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Thread: no honey?!?!

  1. #1

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    I've been watching my bees lately and they have me worried. They seem to be doing well, except they have very little honey. There is just a little capped at the top of some of the brood combs. But there is no capped honey behind the brood nest. I checked them a week ago and they had a bar (wax about half of the bar) filled with honey and pollen (not capped yet). When I checked today, all of that was gone! The comb was clean as a whistle and there were just 2 or 3 bees wandering over it. The brood nest seems to be doing great. Plenty of eggs, brood, and capped brood, but very little honey. There is a huge field across the road from us about 120 yards from the bees full of clover (I'm hoping they've found it). What should I do? I'm worried about them not having anything for the winter! Do I need to start feeding them syrup and just keep that up? Please help me. Neither of my hives have enough honey to equal just one full comb. HELP PLEASE!!!

  2. #2
    Join Date
    Jan 2004
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    Berkey, OH, USA
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    Feed them. Not sure where you are, but even a good late flow probably won't be enough. I would make a top bar feeder asap and keep it filled.

  3. #3

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    I will definitely do that. I've got a top-bar feeder/follower board in one hive now, but haven't been feeding them. I will start doing that now. Why aren't they making anything? It doesn't look like they are building new comb. Is it probably simply just the hatching brood eating the honey and pollen? Thanks.

  4. #4
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    where are you located? what are conditions? what kind of clover is it? Red clover? how many top bars do ou have with comb? how many of these have brood? How many hives do you have? Is there any robbing going on?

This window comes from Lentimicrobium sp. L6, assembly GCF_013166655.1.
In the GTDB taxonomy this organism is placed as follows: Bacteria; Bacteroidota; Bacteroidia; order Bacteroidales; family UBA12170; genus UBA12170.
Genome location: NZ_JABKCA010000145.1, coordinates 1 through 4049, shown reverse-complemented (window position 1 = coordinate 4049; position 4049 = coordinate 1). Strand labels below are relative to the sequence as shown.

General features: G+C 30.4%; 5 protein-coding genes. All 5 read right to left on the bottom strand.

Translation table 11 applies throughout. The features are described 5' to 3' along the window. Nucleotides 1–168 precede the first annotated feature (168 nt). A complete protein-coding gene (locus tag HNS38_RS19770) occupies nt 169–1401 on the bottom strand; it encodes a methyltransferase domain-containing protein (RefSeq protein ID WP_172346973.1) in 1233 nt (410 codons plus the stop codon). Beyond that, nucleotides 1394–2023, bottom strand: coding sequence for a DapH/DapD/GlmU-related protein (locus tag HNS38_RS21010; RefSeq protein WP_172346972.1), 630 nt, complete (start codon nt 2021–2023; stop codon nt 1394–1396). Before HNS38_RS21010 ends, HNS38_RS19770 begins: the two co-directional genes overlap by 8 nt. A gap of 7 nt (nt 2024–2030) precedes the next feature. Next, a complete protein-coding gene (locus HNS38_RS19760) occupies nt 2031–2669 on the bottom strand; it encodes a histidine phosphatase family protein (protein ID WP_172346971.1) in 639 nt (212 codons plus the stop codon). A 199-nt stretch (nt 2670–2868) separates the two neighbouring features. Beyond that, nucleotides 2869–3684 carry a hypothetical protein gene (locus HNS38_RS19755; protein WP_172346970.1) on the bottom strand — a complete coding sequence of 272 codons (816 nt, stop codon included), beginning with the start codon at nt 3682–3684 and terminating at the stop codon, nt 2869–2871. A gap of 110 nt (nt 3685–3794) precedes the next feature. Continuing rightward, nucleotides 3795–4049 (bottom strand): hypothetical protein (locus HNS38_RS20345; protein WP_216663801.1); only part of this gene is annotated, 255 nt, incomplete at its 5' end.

5. #5

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    Central Virginia. Hot and Dry. Red Clover. About 16 combs. Maybe 8 or 9 with brood. 2 Hives. No Robbing I can see. Thanks. [img]smile.gif[/img]

  6. #6
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    Heritage
    Well ok you must be in a dearth, so feed feed feed. That red clover is no good to them, their tongues aren't long enough. Be sure there is no robbing going on. Reduce the entrances or make a robber screen. How big are your entrance holes? Whatever they are gathering they must be eating up. If there is like a cloud of bees flying around the entrance then there may be robbing. Watch real careful and see. Are they hauling any pollen in?
    Hang in there the golden rod should be coming soon! See how long it takes them to empty the feeder. As soon as it is empty take another peek and see if they have put any away in the comb.

  7. #7
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    Mar 2004
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    Hookstown PA USA
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    Goldenrod is starting to bloom here in Hookstown. Looks good for this year. I'm hoping for over 60# on each of my langs.

  8. #8
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    Jul 2005
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    Mmmmm....... goldenrod. It just doesn't get any better, especially now that we've had a little rain.

  9. #9

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    For an ignoramus: What exactly is goldenrod? just a flower? A tree?

  10. #10
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    Raleigh, North Carolina
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  11. #11
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    Mar 2004
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    Goldenrod is a wonderful flower that amounts to almost half the production for us folks here in western PA. Stinks when they are drying it but is real tasty.

  12. #12

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    Mr. Berkey, I fed both hives 1/2 gallon each of 1:1 syrup on Saturday afternoon (appx. 6:00pm). By 6:00pm Monday, one hive (with new queen) had the feeder empty. The other hive hardley touched theirs. There was about 4-6 bees taking the syrup, but the level had hardly dropped at all. The first one was dry. I am wondering if the one feeder might leak, so tomorrow AM before work, I will switch feeders, refil the one, and see what happens. I didn't get a chance to look inside to see what they were doing with the syrup though, maybe tomorrow evening.